Here you can see clear back into the empty eye socket. This really makes me wonder about birds in wildlife rehab facilities with only one eye that are turned into education birds or euthanized. This is the second red-tail we've gotten into the nets with vision in only one eye that was fat and sassy. Birds always remind me that they are more resilient than we give them credit for.

On Saturday night, I slept in Frank's van. He has a cot set up inside, so all I had to do was unroll my sleeping bag. I brought a pillow and stuck some hand warmers in the bottom to keep my toe warm. The stars crowded the skies and I was tucked warmly inside my sleeping bag and watched the sky. I was only disturbed once when someone drove slowly by shining a very bright flash light (I assume looking for deer). I set my iPod and iMainGo speaker to alarm so that I would wake up the next morning to the sound of bobolinks. I met Frank and his wife Trudi in their cozy trailer for hot chocolate and donuts, then it was off to more banding. It is nice to stay in hotels, but I have to say that I'm glad that I still have it in me to sleep in a van and use the woods for a restroom all for a cool birding experience!

This is one of the many red-tails we got in on Sunday, note the blood stains on the breast? This bird totally punk'd me! We were watching it in the distance and it hovered, it held its wings in a v-shape, the wings looked longish--I called it a rough-legged hawk. Until it flew into the nets and showed itself to be a juvenile red-tail. Later on, I tried to turn a kestrel into a merlin--I was having an off identification day. Maybe sleeping in a van dulls my bird id skills. Ah well, happens to all of us.

I did find a red squirrel lurking in the trees. It was surprisingly quiet. I suppose it noticed all the hawks flying in and decided that hunkering down and eating would be a sensible tactic instead of chirping and drawing attention to itself.

After we banded and released one of the many red-tailed hawks that came into the nets, it landed in the top of a spruce. As I set up my digiscoping equipment, it started to take off and I got this photo. But my favorite photos to get are the ones of me laying on the ground while people release the birds:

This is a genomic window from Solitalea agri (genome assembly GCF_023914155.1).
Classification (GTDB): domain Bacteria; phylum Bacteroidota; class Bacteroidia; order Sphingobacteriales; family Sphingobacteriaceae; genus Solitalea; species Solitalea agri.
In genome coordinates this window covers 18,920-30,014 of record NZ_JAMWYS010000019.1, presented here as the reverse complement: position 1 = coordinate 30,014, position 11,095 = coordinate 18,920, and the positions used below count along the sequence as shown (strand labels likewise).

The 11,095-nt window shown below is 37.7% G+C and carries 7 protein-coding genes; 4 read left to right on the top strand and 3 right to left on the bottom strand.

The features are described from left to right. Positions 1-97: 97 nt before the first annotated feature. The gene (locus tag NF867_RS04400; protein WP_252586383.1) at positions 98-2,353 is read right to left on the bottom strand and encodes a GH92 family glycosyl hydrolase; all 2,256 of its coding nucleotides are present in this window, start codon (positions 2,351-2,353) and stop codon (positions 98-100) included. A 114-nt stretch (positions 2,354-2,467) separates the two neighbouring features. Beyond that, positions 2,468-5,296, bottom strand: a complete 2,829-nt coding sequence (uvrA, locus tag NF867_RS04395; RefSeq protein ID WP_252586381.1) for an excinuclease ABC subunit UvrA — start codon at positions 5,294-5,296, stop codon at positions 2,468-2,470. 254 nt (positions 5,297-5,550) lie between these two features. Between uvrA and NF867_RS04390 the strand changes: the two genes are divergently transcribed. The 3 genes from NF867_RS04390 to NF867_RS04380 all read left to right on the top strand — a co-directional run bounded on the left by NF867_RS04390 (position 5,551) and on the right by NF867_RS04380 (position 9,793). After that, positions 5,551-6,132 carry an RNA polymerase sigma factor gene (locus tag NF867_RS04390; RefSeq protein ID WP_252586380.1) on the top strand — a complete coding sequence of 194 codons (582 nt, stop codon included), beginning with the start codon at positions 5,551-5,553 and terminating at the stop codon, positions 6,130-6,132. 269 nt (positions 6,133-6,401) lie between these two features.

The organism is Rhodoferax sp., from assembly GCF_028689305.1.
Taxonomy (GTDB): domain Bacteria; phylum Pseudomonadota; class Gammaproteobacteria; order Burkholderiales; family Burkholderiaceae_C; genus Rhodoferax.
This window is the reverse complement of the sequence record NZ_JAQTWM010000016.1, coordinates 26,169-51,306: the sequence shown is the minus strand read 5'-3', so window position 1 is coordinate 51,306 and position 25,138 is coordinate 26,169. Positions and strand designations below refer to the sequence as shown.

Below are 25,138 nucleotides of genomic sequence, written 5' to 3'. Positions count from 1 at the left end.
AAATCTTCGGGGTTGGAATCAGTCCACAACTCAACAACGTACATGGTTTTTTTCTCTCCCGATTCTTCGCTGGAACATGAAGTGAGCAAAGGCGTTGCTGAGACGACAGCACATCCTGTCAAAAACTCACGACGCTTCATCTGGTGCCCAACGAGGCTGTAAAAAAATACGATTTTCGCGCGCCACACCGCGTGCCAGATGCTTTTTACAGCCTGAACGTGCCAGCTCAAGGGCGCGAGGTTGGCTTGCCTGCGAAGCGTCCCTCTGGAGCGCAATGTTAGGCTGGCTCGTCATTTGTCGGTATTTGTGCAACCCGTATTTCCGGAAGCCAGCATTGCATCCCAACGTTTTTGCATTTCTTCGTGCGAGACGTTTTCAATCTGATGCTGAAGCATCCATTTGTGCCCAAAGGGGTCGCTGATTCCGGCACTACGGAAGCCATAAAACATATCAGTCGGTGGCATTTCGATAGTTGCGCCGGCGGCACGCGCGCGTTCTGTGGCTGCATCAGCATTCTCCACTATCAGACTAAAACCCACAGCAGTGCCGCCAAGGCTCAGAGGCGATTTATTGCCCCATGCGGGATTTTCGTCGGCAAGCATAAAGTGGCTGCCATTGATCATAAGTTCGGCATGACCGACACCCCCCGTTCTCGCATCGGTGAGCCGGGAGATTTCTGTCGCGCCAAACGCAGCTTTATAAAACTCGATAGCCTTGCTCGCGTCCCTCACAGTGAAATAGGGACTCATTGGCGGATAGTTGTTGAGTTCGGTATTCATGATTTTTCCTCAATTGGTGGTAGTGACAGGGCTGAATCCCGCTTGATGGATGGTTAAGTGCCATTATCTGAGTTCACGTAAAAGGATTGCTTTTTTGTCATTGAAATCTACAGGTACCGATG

Like this...

Or this...

And this...

This was a little boy who got to release a red-tail. Since he was a tad short, I opted to take his photo from the side. The last thing I want is a face full of red-tailed hawk. He did a great job doing the release--that's a lot of bird for young boy.

I love this photo, that little boy looks like he's about to go into the sky along with the red-tail!

Gratuitous Goshawk

At first when I was looking at my schedule and budget for the fall, I was worried I just wouldn't be able to get to my friend Frank Taylor's hawk banding station--my favorite bird activity I do all year. I was very down that I would not get to see a northern goshawk (my favorite raptor and next tattoo) fly into the nets But thanks to help from my great friends, I managed two trips. And I got to see a first year northern goshawk fly in! Whoot!

Frank asked me to hold the young goshawk so he could get photos and I gave my camera to a wonderful woman I've been getting to know at the blind named Joan. We were working as swiftly as possible with the goshawk so we could send it on its way.

Why would we want this magnificent bird away so quickly? Because the moment it hits the nets to the very second it is released, it give a loud, piercing, melt-your-eardrums shriek over and over and over. All we're doing is holding it, it's not in any pain what so ever. Such a big bird, such a big whiner. Even the smaller cousins of this accipiter, the sharp-shinned hawk and the Cooper's hawk take the banding process with stoicism. Frank wanted to try and get a photo of the goshawk with its mouth closed--not an easy feat.

I think this photo that Joan got about sums it up. Yes, here I am with my favorite raptor and you can see that I'm clearly thinking, "Are we done yet? Can we move on?" I bet you're now curious, just how awful this sound is, aren't you? Okay, here is about five seconds of ear-splitting goshawk (those you cannot view video should be grateful):

Annoying, huh? As if that weren't bad enough...

The goshawk started attacking my coat. It was time to set this bird free and continue on its way.

I tossed the bird in the air and Joan got this great shot which actually looks like the bird is reaching out to attack me. Actually, what's going on is that I tossed the goshawk out to the field, but being the type of hawk that hunts in the woods, the bird is turning around in mid air so it can fly into the safety of the trees behind me. Still, I love how it looks like I'm reaching out it and the goshawk looks like it is going to nail me.

More banding fun to come!

Hawk Banding Preview

"I'm gonna eat you and your little disapproving rabbit too!"

Just rolled in, ate some dinner, pealed off two layers of clothes, and sifted through 98 emails. Am now going to bathe and autograph some books. More hawk banding fun tomorrow.